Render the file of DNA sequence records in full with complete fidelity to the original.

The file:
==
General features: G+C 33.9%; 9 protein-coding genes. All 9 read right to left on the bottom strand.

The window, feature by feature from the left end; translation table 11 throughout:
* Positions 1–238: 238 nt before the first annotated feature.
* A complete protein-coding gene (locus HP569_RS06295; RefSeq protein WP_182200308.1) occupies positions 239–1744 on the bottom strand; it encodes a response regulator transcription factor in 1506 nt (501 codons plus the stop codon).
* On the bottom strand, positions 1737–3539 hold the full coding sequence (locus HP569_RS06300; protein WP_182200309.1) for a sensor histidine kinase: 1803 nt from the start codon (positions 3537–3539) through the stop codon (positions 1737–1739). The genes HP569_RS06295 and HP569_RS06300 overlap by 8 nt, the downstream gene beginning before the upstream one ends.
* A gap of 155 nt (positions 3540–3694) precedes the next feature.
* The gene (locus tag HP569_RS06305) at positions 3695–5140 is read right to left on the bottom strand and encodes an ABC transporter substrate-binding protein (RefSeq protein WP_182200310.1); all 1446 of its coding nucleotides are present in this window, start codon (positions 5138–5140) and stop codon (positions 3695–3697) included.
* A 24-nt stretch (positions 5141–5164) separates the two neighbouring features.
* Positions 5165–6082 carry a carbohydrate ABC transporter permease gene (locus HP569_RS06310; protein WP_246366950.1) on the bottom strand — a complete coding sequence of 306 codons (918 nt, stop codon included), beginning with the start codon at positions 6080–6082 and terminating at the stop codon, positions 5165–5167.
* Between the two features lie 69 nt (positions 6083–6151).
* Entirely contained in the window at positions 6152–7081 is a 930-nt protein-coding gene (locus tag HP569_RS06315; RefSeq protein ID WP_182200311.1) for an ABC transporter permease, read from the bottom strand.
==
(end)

General features: G+C 33.9%; 9 protein-coding genes. All 9 read right to left on the bottom strand.

The window, feature by feature from the left end; translation table 11 throughout:
* Positions 1–238: 238 nt before the first annotated feature.
* A complete protein-coding gene (locus HP569_RS06295; RefSeq protein WP_182200308.1) occupies positions 239–1744 on the bottom strand; it encodes a response regulator transcription factor in 1506 nt (501 codons plus the stop codon).
* On the bottom strand, positions 1737–3539 hold the full coding sequence (locus HP569_RS06300; protein WP_182200309.1) for a sensor histidine kinase: 1803 nt from the start codon (positions 3537–3539) through the stop codon (positions 1737–1739). The genes HP569_RS06295 and HP569_RS06300 overlap by 8 nt, the downstream gene beginning before the upstream one ends.
* A gap of 155 nt (positions 3540–3694) precedes the next feature.
* The gene (locus tag HP569_RS06305) at positions 3695–5140 is read right to left on the bottom strand and encodes an ABC transporter substrate-binding protein (RefSeq protein WP_182200310.1); all 1446 of its coding nucleotides are present in this window, start codon (positions 5138–5140) and stop codon (positions 3695–3697) included.
* A 24-nt stretch (positions 5141–5164) separates the two neighbouring features.
* Positions 5165–6082 carry a carbohydrate ABC transporter permease gene (locus HP569_RS06310; protein WP_246366950.1) on the bottom strand — a complete coding sequence of 306 codons (918 nt, stop codon included), beginning with the start codon at positions 6080–6082 and terminating at the stop codon, positions 5165–5167.
* Between the two features lie 69 nt (positions 6083–6151).
* Entirely contained in the window at positions 6152–7081 is a 930-nt protein-coding gene (locus tag HP569_RS06315; RefSeq protein ID WP_182200311.1) for an ABC transporter permease, read from the bottom strand.